Recently Facebook released its legacy contact feature in the UK. This is a welcome move by Facebook and highlights the importance of ‘digital legacy’.
However, our digital life and digital footprint goes beyond Facebook and Google. We have pointed out the enormous difficulties loved ones can face trying to unravel their deceased’s digital property.
While Louise Palmer’s story is still fresh in our minds, story of Susan Rowan is surfacing digital legacy problems with another internet giant – Skype.
Susan tried to sort out her husband’s financial affairs after he died of cancer in January. She tried to close his online accounts but was faced with a long painful process of dealing with customer support centres of the online services.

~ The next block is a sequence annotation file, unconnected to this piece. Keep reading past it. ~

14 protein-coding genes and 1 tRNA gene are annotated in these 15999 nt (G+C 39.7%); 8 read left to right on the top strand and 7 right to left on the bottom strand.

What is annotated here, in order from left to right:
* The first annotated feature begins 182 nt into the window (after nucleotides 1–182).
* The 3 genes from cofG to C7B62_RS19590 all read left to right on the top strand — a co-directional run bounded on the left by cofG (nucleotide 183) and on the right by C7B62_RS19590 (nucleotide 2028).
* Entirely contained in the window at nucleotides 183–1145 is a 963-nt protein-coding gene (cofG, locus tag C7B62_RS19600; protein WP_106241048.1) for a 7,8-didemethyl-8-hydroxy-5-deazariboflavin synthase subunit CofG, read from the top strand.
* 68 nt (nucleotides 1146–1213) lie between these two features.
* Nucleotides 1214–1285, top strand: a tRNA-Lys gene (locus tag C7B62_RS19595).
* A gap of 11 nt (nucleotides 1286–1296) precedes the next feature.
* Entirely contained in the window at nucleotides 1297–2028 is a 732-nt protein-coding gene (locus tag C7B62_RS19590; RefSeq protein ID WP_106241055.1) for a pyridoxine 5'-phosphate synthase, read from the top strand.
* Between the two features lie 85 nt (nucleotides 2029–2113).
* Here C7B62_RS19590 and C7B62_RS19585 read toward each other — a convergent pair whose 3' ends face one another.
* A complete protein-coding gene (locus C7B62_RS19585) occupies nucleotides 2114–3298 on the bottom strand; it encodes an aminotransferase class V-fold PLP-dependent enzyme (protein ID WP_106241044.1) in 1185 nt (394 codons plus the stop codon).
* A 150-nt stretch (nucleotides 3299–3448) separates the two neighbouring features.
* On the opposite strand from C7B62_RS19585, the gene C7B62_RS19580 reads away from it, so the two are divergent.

Her experience with Skype left her feeling distressed. To begin with, it was difficult for Susan to contact their customer service over the phone. She had to use web chat and then they refused to refund £25.46 credit to her.
There are many more such cases of family members getting affected by lack of access to digital accounts.
At Planned Departure, our vision is to empower individual to take control of digital life and digital legacy.
The media coverages and now solution from Facebook are helpful in promoting the cause of digital legacy. The UK Law Society has advised people to leave a digital legacy after death, and an increasing number of lawyers are becoming vocal on the same issue.
There is still a long way to go and we need your support!